There's No Place Like Home (3)

Episode Reviews (54)

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  • 10

    How this episode played out, and the questions that were raised in my head afterwards made this 3 part finale yet again another favorite.

    By Picklepiss, Dec 15, 2010

    So we got questions roaming around the forums as you may know about what happened to the island and what happened to those that were still on the island. Jack obviously has suffered from exactly what Locke told him would happen. Yet again that damn smoke monster I have yet to figure out what it is, but I do know that Keamy and his men got theirselves handed to when that thing unleashed upon them in that earlier episode. So where is Faraday and those on that small boat at now? Did they get ported with the island too? Also did Ben get ported not only with the island but also back to common land as we saw earlier when he awoke in the middle of the desert with a cut on his arm and in that jacket that he wore while turning the island, although we were not aware of why he was wearing such things out in the desert when that episode was aired. Anyways this episode was a real thrill to watch and how it played out was very well done in my point of view. And the Lost trademark for endings is that it leaves you with more questions than answers that we all debate about but they end up becoming something entirely different when the season starts back up again. So now for speculation, I'd say that the island has been moved ahead of time, some of the people left on it might have seen terrible fates like Locke discussed with Jack, Jack with the help of Ben will get all that left to agree somehow to go back and then all sorts of heck will happen from there. I really cant say what will become of Locke once he is returned there besides either he will come back to life somehow or join the ranks of Christian & Jacob.moreless

    5 0

  • 7.0

    I'm sure I'm going to get blasted for this review, but here goes anyway: a lot of unbelievable (even for LOST) things happened here.

    By buildam2005, Nov 19, 2010

    While I certainly appreciated the writing in this episode where it made sense (Michael Emerson was fantastic as always, and Penny and Desmond's reunion was heartfelt), there were some things that I had inexcusable problems with.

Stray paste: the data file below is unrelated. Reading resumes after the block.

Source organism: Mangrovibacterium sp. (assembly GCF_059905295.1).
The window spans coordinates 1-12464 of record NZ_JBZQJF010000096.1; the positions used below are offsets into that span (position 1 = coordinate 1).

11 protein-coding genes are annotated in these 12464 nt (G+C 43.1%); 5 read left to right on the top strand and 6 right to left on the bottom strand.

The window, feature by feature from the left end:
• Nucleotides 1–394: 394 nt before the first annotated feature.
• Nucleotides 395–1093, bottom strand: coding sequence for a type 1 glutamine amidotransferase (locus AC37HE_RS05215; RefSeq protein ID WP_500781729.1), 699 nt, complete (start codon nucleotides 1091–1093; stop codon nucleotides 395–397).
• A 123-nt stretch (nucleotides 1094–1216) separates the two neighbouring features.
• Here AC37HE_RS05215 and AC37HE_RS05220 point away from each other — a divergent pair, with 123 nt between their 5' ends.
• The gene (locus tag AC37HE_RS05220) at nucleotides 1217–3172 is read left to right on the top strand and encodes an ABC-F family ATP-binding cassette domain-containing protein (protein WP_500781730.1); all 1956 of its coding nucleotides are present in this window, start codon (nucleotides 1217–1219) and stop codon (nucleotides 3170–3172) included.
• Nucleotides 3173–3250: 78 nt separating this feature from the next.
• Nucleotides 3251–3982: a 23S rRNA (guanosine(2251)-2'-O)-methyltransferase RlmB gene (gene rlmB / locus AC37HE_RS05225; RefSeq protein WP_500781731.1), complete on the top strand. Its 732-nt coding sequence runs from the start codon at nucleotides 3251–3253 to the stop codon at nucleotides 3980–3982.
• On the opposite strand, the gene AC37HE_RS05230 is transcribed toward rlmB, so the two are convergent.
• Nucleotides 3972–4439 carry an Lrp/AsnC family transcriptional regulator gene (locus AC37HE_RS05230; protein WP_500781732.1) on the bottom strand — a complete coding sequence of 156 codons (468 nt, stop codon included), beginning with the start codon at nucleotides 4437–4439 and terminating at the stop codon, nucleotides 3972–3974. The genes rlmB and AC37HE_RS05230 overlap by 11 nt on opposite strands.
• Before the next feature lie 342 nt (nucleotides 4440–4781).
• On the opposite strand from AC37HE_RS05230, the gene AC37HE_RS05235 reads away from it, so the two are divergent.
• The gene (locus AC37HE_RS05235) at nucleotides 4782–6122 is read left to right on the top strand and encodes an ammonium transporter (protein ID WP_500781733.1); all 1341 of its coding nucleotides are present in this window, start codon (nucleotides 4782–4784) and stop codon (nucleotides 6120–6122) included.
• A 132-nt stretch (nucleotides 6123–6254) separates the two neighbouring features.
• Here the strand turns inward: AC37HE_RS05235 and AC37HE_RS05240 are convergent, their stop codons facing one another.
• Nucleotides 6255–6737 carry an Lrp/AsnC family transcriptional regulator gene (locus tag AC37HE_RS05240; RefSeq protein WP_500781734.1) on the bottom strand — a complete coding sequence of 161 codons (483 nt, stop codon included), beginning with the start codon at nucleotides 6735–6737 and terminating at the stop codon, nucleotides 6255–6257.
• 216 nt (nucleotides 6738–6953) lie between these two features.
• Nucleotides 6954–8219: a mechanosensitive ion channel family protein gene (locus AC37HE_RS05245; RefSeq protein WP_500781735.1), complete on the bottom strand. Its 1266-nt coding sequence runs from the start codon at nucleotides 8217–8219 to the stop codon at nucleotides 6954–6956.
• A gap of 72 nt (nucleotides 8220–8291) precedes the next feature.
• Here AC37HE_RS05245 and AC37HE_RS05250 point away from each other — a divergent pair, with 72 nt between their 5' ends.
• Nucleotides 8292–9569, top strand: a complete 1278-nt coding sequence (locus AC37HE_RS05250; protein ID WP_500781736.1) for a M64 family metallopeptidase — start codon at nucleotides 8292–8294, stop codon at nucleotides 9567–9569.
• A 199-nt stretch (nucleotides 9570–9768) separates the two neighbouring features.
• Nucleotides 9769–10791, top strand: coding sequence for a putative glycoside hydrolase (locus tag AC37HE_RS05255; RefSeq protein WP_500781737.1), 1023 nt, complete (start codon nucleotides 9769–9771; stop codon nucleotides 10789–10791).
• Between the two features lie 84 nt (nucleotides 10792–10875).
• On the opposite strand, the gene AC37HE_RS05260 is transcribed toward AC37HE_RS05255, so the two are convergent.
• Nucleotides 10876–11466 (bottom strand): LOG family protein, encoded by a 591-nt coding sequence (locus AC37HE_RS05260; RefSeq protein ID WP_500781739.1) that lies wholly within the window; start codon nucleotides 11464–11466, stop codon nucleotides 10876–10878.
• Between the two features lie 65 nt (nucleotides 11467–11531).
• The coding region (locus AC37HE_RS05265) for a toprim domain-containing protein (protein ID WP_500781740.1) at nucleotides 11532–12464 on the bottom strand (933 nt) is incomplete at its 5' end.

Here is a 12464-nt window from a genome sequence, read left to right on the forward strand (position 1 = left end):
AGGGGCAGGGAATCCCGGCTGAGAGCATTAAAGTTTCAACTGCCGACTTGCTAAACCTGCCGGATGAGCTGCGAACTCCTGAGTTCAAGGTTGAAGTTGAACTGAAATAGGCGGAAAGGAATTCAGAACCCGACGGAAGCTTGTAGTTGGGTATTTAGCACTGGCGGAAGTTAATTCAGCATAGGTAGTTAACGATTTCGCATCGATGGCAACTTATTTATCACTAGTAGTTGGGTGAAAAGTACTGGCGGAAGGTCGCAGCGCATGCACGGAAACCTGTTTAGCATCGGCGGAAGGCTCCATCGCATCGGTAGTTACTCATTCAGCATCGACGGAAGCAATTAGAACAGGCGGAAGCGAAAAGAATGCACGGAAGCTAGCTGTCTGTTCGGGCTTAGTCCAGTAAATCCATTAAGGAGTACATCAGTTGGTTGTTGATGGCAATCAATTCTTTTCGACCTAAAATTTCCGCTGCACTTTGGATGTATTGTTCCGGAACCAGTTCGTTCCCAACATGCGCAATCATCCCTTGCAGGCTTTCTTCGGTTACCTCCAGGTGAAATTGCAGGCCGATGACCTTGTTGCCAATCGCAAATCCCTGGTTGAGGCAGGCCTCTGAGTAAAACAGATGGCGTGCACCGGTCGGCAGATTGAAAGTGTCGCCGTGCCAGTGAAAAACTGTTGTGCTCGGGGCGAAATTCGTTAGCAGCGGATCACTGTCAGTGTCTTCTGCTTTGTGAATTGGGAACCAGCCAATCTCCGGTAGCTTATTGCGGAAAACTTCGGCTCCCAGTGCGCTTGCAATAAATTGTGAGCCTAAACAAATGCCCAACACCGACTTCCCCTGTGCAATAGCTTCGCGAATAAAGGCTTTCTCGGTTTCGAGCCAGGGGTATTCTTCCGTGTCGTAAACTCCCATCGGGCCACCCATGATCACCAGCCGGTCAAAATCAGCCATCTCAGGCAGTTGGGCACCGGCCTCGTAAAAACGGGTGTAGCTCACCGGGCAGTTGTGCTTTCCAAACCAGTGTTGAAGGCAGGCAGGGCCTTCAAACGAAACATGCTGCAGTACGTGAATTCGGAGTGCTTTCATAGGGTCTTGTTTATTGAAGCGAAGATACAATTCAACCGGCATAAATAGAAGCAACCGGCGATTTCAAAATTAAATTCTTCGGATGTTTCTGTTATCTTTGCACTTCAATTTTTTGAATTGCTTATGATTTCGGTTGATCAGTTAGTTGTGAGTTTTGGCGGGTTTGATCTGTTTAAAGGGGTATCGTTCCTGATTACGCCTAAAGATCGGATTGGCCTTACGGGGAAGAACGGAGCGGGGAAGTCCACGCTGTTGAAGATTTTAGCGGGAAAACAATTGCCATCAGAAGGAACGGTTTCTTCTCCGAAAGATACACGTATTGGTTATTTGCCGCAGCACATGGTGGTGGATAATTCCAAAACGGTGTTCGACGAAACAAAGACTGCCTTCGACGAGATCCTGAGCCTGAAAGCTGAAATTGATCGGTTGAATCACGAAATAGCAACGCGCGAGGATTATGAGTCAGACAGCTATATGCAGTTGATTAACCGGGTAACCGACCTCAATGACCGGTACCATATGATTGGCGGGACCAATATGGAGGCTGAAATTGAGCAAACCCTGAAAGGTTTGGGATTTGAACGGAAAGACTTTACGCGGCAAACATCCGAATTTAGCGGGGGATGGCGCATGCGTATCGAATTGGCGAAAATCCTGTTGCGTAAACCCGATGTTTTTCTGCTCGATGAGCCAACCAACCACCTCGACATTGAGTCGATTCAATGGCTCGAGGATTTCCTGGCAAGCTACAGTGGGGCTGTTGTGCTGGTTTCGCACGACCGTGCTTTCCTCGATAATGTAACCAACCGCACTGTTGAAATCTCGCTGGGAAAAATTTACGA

First:



    Why didn't Frank check the helicopter before they lifted off? They were in no imminent danger, and after having just been in a gunfight that was in the immediate vicinity of the helicopter, one would think he'd check for problems/holes. I don't buy that they were in a desperate hurry to get off the island--you'd still want to be sure you were good to go. This was simply a sloppily written way to get Sawyer off the helicopter.



    Also, when/why did the freighter move, and how did the chopper then find it? Juliet should not have been able to see the ship since they hadn't been able to see it before. Just because there's a fire doesn't mean it's easier to see. It should still have been 80 or so miles away--remember, the guy in part 1 that was manning the vessel wouldn't move it, and it was because the radio frequency of Keamy's explosive device was stopping him from seeing the reef. The human eye can't see a fire's smoke 80 miles away.



    Also, that crash into the ocean of the helicopter was very violent. How did everyone survive? The claim that "the island made them survive" seems a bit far for me--why, then, has everyone else who's died in the past seasons also perished? I think if Frank had bit the dust or someone at least been injured, it would have been more believable. And how the heck is Aaron completely okay at that point? It just isn't believable.